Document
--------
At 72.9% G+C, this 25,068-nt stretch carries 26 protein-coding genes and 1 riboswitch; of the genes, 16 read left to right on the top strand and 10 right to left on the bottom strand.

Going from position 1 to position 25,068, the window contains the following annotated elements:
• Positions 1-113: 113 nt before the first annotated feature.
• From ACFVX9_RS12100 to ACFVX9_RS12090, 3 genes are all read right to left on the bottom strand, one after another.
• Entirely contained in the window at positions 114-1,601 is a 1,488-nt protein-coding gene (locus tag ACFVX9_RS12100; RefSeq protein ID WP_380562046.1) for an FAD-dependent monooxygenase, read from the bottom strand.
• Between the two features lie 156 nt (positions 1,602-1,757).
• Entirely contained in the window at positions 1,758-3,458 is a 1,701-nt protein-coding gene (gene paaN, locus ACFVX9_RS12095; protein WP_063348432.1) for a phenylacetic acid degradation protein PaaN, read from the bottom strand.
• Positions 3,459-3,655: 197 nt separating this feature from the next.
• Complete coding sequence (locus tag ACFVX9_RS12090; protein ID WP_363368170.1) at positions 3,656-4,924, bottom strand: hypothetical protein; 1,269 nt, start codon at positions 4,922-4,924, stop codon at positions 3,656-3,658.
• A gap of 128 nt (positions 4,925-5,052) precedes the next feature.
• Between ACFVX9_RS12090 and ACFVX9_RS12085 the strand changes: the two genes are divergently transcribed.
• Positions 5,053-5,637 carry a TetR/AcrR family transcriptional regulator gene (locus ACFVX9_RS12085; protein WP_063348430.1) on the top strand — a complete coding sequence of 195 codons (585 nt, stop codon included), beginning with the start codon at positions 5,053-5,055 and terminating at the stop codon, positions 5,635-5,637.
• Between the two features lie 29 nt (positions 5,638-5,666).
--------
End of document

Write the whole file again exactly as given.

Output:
At 72.9% G+C, this 25,068-nt stretch carries 26 protein-coding genes and 1 riboswitch; of the genes, 16 read left to right on the top strand and 10 right to left on the bottom strand.

Going from position 1 to position 25,068, the window contains the following annotated elements:
• Positions 1-113: 113 nt before the first annotated feature.
• From ACFVX9_RS12100 to ACFVX9_RS12090, 3 genes are all read right to left on the bottom strand, one after another.
• Entirely contained in the window at positions 114-1,601 is a 1,488-nt protein-coding gene (locus tag ACFVX9_RS12100; RefSeq protein ID WP_380562046.1) for an FAD-dependent monooxygenase, read from the bottom strand.
• Between the two features lie 156 nt (positions 1,602-1,757).
• Entirely contained in the window at positions 1,758-3,458 is a 1,701-nt protein-coding gene (gene paaN, locus ACFVX9_RS12095; protein WP_063348432.1) for a phenylacetic acid degradation protein PaaN, read from the bottom strand.
• Positions 3,459-3,655: 197 nt separating this feature from the next.
• Complete coding sequence (locus tag ACFVX9_RS12090; protein ID WP_363368170.1) at positions 3,656-4,924, bottom strand: hypothetical protein; 1,269 nt, start codon at positions 4,922-4,924, stop codon at positions 3,656-3,658.
• A gap of 128 nt (positions 4,925-5,052) precedes the next feature.
• Between ACFVX9_RS12090 and ACFVX9_RS12085 the strand changes: the two genes are divergently transcribed.
• Positions 5,053-5,637 carry a TetR/AcrR family transcriptional regulator gene (locus ACFVX9_RS12085; protein WP_063348430.1) on the top strand — a complete coding sequence of 195 codons (585 nt, stop codon included), beginning with the start codon at positions 5,053-5,055 and terminating at the stop codon, positions 5,635-5,637.
• Between the two features lie 29 nt (positions 5,638-5,666).